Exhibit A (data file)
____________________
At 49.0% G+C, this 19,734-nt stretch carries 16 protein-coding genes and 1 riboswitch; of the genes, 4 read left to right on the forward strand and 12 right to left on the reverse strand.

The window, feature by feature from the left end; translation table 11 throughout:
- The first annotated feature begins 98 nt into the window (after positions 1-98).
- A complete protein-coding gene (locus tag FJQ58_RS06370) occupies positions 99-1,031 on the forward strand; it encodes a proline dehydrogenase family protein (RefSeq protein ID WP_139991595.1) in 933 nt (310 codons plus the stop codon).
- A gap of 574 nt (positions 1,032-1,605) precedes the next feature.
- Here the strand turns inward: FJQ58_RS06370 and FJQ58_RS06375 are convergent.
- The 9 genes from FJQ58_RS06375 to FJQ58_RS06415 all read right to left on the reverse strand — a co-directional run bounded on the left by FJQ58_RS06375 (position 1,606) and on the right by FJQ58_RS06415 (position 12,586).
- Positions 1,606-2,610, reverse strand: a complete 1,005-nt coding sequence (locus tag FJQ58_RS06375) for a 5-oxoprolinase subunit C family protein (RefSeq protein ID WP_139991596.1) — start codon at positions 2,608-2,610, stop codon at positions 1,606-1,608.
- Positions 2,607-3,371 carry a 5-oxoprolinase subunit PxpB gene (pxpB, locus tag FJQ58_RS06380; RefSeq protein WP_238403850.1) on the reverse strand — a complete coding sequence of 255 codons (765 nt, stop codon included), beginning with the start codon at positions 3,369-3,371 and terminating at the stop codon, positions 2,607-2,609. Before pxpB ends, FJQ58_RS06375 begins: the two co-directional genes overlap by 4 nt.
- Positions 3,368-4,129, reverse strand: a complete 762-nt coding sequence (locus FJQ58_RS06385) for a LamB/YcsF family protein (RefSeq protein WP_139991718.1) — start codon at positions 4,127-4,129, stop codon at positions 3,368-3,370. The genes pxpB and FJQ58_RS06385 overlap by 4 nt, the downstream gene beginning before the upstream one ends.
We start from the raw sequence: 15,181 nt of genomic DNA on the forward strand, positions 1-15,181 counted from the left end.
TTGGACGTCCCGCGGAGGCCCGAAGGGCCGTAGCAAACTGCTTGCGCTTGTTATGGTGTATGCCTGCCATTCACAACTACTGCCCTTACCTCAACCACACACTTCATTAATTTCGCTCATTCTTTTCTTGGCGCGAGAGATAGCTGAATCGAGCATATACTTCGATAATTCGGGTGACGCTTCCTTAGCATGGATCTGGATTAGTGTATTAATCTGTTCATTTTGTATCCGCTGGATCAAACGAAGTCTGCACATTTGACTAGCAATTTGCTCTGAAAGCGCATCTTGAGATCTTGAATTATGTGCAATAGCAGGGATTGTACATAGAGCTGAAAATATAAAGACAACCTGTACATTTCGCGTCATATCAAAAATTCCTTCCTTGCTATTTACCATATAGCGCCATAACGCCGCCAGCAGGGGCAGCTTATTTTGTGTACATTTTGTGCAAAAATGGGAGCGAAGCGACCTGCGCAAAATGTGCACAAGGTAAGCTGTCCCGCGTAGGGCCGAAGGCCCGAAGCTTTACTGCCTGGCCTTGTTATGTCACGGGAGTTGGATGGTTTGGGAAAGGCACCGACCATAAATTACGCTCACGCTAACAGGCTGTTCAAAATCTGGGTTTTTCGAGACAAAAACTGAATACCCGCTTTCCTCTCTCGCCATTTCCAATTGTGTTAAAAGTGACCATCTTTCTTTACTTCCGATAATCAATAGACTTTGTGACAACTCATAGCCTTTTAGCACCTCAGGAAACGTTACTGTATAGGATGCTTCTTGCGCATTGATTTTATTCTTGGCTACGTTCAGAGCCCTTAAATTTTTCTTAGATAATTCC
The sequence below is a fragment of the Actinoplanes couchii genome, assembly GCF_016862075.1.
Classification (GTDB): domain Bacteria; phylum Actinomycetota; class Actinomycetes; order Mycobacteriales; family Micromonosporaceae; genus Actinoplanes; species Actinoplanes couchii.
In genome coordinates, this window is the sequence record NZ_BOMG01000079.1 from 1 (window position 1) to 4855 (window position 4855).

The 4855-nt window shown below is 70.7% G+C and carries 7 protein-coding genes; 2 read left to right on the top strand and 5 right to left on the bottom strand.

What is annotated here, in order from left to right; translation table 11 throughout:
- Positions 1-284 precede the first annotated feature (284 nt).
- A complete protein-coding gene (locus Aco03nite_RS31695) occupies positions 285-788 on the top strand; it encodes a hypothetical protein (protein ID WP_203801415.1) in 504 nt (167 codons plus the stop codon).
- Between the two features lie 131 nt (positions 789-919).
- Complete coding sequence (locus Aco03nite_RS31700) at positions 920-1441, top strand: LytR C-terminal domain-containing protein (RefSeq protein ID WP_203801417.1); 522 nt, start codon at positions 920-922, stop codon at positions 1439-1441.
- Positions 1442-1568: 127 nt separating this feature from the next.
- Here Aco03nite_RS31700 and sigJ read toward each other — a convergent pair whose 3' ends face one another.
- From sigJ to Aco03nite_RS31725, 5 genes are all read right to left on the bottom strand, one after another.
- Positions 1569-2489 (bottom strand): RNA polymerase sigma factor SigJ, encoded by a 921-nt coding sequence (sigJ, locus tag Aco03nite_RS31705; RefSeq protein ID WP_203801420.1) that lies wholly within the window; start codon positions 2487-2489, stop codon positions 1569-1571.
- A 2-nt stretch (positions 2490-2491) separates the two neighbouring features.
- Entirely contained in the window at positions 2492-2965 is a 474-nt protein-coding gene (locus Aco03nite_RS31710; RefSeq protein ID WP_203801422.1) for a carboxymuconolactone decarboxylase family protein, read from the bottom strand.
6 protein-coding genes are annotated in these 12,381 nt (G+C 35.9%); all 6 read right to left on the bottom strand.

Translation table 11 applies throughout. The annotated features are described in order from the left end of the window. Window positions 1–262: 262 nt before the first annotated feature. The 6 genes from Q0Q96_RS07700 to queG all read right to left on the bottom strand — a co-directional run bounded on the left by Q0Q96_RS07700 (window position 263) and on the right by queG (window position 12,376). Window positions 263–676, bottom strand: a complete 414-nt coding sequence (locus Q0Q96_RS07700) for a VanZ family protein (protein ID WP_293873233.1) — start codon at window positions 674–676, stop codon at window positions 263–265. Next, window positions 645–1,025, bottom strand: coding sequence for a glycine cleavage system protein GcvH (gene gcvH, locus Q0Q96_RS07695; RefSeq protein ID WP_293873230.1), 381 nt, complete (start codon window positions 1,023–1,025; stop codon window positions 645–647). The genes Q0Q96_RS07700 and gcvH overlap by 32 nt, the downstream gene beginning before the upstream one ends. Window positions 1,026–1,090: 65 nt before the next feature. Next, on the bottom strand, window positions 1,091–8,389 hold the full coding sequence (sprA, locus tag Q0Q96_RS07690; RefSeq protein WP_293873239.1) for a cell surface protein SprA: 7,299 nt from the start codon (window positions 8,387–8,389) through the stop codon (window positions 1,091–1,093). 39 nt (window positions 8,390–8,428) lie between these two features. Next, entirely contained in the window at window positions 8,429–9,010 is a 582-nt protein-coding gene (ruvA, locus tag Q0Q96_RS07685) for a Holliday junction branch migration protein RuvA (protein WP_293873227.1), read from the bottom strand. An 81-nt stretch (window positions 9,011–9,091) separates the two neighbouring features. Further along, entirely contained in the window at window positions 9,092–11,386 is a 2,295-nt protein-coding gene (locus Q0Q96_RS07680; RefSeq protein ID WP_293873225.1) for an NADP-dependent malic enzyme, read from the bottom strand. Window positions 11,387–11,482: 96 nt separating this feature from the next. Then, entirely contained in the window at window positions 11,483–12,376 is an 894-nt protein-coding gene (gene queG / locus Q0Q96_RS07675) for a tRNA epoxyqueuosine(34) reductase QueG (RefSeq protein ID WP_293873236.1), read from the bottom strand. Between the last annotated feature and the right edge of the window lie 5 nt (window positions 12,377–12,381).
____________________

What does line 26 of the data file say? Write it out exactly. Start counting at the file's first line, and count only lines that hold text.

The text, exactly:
- A 2-nt stretch (positions 2490-2491) separates the two neighbouring features.